This article first appeared in TES on 8 April 2016
As a relative newcomer to working in London, I’m wide-eyed with admiration for the daily miracle that is Transport for London. Waving my Oyster card like a magic wand, I can do short or long-hop journeys, skip from underground to overground, jump from train to bus, assisted by clear signs, maps and apps. It’s not perfect by any means, but it works remarkably well considering the size and complexity of the capital.
If only London had something similar for skills. The Greater London Authority’s draft Skills Vision for London is rightly ambitious, aspiring to “a world-class skills system that…prepares Londoners for life and work in a global city”. To achieve this, we surely need a step-change in coordination and integration. We need an Oyster strategy.
Currently we have a jungle, not a system. Schools, FE colleges, universities, private trainers and employers operate separately, with little coordination. While London has many world-class schools, colleges and universities, their combined impact is constantly undermined by the scattergun of individual agendas.
Devolution brings a historic opportunity – if it can be grasped – for something much better: a skills for London system with strong neighbourhood institutions offering basic employability skills – up to GCSE level – to youngsters and adults. A system that coordinates efforts at advanced and higher levels around key specialist skills needed for growth – digital, construction, finance, creative industries, life sciences. A system that forges a strong technical and professional education pathway – built around apprenticeships and related courses – as a high quality alternative to the traditional A-level and university route to success.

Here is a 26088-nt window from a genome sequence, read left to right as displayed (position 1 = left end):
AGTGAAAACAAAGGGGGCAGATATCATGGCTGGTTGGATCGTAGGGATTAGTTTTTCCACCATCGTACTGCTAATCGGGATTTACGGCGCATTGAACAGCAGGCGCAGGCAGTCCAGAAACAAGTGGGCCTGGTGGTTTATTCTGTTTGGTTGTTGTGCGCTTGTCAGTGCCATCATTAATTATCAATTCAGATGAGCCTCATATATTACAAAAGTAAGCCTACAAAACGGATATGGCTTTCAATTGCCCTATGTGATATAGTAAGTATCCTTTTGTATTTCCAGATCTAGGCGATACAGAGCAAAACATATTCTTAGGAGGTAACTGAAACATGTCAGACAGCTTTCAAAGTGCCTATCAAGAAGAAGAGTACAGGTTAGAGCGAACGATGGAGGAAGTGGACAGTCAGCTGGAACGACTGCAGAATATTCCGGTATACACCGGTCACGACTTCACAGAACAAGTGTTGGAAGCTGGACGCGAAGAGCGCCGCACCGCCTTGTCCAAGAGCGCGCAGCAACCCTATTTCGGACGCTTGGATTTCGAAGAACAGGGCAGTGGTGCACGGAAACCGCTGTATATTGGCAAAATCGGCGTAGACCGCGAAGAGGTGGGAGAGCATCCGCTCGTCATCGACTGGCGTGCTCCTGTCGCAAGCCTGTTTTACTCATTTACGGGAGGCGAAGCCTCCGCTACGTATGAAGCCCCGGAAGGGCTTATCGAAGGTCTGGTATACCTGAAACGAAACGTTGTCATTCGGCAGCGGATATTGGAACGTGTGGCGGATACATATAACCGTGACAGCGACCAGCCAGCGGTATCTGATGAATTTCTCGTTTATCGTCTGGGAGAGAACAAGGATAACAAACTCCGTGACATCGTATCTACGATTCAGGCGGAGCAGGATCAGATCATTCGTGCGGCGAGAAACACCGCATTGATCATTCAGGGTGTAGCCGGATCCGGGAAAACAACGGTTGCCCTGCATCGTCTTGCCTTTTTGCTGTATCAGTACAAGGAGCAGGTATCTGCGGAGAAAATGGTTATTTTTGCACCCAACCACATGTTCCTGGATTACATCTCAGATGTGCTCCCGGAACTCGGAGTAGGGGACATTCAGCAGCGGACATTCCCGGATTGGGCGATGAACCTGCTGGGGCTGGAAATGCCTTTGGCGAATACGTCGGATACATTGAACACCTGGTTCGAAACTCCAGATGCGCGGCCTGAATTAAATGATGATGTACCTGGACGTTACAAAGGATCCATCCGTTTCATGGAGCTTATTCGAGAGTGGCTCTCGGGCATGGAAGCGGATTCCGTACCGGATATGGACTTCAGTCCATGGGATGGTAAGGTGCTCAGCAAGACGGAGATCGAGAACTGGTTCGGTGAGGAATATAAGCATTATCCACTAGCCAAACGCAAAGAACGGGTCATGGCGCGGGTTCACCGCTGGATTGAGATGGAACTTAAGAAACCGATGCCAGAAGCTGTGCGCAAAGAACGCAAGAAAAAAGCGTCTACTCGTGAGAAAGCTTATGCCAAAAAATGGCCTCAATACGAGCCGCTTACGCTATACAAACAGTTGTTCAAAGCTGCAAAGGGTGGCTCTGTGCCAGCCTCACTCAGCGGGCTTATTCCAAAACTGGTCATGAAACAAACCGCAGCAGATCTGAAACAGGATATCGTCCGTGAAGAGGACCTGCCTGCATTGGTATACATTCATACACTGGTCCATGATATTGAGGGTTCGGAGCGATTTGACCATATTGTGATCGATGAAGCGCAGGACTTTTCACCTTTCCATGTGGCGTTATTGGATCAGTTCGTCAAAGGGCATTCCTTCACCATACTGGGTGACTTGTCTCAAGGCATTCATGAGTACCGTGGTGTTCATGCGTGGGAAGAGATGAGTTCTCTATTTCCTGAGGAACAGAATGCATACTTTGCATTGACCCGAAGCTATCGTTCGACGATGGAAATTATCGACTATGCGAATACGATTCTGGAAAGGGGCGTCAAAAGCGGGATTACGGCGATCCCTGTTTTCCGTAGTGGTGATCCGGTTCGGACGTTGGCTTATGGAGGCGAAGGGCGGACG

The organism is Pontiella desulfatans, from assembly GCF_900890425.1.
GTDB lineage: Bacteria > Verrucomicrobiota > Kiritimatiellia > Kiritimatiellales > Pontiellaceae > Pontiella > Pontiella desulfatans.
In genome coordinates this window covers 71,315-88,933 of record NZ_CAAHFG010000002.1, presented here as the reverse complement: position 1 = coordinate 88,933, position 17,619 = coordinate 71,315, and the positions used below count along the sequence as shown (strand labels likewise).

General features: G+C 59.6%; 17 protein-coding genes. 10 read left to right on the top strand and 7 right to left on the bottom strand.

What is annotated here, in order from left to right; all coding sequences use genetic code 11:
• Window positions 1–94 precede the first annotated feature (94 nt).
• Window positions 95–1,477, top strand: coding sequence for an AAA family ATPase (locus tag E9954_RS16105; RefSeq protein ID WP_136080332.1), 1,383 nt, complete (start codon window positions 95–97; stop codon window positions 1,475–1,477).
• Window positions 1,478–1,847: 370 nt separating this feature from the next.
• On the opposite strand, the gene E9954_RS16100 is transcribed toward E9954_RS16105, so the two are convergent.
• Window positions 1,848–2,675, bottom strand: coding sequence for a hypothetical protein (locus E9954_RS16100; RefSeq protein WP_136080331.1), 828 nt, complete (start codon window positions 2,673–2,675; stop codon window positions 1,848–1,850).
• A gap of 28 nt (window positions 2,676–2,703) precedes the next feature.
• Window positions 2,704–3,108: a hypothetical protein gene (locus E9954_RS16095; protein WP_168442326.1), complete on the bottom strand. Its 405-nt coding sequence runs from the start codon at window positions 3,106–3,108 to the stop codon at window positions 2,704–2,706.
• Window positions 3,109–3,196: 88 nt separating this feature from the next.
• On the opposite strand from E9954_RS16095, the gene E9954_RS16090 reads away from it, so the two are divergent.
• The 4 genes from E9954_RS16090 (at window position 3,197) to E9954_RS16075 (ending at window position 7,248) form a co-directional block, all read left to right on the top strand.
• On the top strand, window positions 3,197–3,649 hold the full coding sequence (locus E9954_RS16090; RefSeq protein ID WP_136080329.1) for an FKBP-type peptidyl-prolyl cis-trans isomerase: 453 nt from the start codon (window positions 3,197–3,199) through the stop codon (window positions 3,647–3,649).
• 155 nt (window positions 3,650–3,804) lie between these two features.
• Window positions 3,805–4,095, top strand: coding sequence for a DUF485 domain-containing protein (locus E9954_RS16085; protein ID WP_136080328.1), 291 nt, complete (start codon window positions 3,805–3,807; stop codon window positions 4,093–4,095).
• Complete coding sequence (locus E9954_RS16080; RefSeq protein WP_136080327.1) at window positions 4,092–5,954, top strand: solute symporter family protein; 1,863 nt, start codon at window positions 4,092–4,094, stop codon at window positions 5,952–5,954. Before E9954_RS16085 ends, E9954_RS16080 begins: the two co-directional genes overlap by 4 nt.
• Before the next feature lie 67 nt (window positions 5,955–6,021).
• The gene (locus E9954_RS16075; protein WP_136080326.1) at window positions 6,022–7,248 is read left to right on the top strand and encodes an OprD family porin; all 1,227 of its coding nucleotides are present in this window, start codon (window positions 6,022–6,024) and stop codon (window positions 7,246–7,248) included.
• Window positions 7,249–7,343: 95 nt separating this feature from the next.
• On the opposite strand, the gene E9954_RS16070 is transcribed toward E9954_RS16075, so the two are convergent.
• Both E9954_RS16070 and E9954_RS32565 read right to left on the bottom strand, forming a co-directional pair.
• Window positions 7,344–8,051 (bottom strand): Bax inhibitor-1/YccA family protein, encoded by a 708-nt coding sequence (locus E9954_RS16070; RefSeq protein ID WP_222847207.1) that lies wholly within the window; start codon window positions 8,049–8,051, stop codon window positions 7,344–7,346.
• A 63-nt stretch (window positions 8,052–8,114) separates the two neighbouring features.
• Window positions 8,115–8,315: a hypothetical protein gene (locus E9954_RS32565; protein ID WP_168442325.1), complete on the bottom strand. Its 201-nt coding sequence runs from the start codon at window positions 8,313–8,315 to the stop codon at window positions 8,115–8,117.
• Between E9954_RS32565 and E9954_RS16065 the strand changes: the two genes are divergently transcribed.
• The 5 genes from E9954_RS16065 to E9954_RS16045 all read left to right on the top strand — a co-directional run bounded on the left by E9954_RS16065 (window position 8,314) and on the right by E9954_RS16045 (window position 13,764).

London has unique features that make this possible. It is compact, with millions of people inside the M25. It’s easy to imagine a small network of – for example – specialist engineering skills centres serving the whole of London, rather like we have specialist hospitals for heart surgery. The labour market contains a high proportion of graduate-level jobs, reflecting the role of the City and the number of large corporate HQs in and around it. So it’s well placed to support progression pathways in key occupational sectors leading from entry up to postgraduate level.
London is a regional, national and global hub. A successful skills system would have a wider impact, for example in leveraging expertise and capacity along the London-Stansted-Cambridge corridor.
To achieve this vision, I believe that London should borrow unashamedly from the best features of TfL; the ability to move easily from one mode of transport to another. For skills, it should be a system where students can move to and from schools, sixth forms, FE colleges, apprenticeships and universities at different stages in their journey. We should have clear maps and route planning. This means a comprehensive and well-signposted independent careers advice service across the city.
Like the Oyster card payment system, there should be a simple, unified, customer-friendly system for adults and employers to use loans or grants to pay for training.
There must be continuous upgrades and improvements: a London-wide investment strategy for developing the network of skills provision.
The new London mayor will have a full in-tray. But when contemplating skills, at least there’s a tried and trusted approach to hand. If schools, colleges and universities are the pearls of skills wisdom, then surely they need an Oyster to help them sparkle even more.